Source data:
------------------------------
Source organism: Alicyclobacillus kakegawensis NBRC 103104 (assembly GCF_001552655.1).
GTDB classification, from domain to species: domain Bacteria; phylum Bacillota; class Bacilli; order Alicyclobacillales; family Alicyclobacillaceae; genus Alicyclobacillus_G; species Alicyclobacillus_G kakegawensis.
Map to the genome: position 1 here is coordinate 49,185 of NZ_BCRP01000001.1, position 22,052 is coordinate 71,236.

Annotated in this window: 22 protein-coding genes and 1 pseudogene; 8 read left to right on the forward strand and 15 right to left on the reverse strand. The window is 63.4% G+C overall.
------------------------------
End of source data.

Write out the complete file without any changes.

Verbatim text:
Source organism: Alicyclobacillus kakegawensis NBRC 103104 (assembly GCF_001552655.1).
GTDB classification, from domain to species: domain Bacteria; phylum Bacillota; class Bacilli; order Alicyclobacillales; family Alicyclobacillaceae; genus Alicyclobacillus_G; species Alicyclobacillus_G kakegawensis.
Map to the genome: position 1 here is coordinate 49,185 of NZ_BCRP01000001.1, position 22,052 is coordinate 71,236.

Annotated in this window: 22 protein-coding genes and 1 pseudogene; 8 read left to right on the forward strand and 15 right to left on the reverse strand. The window is 63.4% G+C overall.